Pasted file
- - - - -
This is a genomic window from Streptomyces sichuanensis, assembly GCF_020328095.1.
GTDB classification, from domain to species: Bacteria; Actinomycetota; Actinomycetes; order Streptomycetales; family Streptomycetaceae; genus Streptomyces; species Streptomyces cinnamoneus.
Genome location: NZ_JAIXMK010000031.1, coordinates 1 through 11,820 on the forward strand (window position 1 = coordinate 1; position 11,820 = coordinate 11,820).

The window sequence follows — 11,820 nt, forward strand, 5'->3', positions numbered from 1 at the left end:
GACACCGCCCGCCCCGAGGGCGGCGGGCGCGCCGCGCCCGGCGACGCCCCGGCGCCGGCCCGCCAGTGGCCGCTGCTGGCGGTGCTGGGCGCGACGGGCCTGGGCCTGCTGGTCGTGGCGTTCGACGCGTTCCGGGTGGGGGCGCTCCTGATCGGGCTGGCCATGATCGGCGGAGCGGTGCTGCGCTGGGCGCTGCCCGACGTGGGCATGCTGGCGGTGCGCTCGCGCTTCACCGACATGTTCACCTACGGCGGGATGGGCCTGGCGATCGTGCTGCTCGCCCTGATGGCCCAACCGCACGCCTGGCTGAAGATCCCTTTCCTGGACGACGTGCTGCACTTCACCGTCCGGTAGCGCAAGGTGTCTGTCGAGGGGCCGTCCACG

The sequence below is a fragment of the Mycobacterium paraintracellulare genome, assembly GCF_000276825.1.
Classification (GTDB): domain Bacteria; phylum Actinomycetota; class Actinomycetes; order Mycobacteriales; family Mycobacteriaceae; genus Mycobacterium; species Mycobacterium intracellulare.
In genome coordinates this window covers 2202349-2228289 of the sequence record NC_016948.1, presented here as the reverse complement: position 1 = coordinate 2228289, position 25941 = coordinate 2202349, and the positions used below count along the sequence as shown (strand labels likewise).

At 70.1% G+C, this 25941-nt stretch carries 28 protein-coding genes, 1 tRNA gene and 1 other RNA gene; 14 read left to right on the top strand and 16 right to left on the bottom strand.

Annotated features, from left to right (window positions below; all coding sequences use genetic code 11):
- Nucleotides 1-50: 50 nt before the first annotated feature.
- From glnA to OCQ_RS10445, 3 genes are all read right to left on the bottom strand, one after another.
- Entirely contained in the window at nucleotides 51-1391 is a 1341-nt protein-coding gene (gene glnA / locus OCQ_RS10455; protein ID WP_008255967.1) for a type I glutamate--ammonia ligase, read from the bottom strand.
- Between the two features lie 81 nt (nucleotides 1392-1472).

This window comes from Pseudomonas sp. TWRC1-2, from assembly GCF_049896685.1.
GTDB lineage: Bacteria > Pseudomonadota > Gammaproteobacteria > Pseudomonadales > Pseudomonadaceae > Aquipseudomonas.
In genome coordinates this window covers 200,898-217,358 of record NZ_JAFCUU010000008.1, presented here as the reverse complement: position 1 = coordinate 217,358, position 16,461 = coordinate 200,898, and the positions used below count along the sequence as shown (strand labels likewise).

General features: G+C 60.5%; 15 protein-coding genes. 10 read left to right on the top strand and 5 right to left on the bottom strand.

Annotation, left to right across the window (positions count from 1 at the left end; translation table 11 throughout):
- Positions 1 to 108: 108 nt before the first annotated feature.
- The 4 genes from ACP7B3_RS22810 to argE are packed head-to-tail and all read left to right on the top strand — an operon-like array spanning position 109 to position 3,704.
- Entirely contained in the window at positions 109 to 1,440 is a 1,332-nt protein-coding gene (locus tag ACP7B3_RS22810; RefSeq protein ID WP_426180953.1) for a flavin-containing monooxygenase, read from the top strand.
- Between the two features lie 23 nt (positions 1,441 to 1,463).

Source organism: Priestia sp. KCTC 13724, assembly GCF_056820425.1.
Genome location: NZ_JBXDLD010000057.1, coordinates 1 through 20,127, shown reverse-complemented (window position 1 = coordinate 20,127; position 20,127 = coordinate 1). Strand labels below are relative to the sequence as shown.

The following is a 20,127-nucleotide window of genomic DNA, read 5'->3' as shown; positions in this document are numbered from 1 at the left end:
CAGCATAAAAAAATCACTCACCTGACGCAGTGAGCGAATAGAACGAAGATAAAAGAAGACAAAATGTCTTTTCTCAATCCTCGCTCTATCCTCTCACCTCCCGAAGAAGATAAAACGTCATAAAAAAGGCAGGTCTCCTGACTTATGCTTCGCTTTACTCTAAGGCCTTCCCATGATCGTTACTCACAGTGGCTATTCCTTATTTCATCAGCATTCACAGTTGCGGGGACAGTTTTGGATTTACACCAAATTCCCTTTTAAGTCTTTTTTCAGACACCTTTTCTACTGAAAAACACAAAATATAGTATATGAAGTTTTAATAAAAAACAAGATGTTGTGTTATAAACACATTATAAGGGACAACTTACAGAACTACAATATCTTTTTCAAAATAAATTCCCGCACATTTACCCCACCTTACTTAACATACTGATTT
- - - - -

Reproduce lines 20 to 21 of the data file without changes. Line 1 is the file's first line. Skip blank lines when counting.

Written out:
- Positions 1 to 108: 108 nt before the first annotated feature.
- The 4 genes from ACP7B3_RS22810 to argE are packed head-to-tail and all read left to right on the top strand — an operon-like array spanning position 109 to position 3,704.